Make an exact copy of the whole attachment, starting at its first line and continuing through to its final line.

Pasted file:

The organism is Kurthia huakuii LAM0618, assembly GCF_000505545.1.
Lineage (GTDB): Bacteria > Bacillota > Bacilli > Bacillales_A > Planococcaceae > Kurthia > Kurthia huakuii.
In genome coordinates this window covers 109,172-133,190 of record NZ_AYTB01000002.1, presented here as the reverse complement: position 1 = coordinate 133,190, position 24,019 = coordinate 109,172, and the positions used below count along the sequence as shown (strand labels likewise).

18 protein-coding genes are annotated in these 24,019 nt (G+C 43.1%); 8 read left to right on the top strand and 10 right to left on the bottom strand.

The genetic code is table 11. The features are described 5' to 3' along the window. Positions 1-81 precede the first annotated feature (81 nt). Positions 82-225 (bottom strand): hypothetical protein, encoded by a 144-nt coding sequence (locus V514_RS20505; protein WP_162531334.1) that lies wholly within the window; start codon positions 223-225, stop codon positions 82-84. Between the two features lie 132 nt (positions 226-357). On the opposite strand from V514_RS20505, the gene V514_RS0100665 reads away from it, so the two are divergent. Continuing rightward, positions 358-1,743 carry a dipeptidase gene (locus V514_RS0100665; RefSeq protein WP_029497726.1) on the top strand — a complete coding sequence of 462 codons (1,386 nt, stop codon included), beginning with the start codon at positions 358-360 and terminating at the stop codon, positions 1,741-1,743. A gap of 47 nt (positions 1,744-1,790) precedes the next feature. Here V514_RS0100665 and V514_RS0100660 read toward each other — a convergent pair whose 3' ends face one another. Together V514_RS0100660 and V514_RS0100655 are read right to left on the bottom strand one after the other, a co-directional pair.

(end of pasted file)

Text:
The organism is Kurthia huakuii LAM0618, assembly GCF_000505545.1.
Lineage (GTDB): Bacteria > Bacillota > Bacilli > Bacillales_A > Planococcaceae > Kurthia > Kurthia huakuii.
In genome coordinates this window covers 109,172-133,190 of record NZ_AYTB01000002.1, presented here as the reverse complement: position 1 = coordinate 133,190, position 24,019 = coordinate 109,172, and the positions used below count along the sequence as shown (strand labels likewise).

18 protein-coding genes are annotated in these 24,019 nt (G+C 43.1%); 8 read left to right on the top strand and 10 right to left on the bottom strand.

The genetic code is table 11. The features are described 5' to 3' along the window. Positions 1-81 precede the first annotated feature (81 nt). Positions 82-225 (bottom strand): hypothetical protein, encoded by a 144-nt coding sequence (locus V514_RS20505; protein WP_162531334.1) that lies wholly within the window; start codon positions 223-225, stop codon positions 82-84. Between the two features lie 132 nt (positions 226-357). On the opposite strand from V514_RS20505, the gene V514_RS0100665 reads away from it, so the two are divergent. Continuing rightward, positions 358-1,743 carry a dipeptidase gene (locus V514_RS0100665; RefSeq protein WP_029497726.1) on the top strand — a complete coding sequence of 462 codons (1,386 nt, stop codon included), beginning with the start codon at positions 358-360 and terminating at the stop codon, positions 1,741-1,743. A gap of 47 nt (positions 1,744-1,790) precedes the next feature. Here V514_RS0100665 and V514_RS0100660 read toward each other — a convergent pair whose 3' ends face one another. Together V514_RS0100660 and V514_RS0100655 are read right to left on the bottom strand one after the other, a co-directional pair.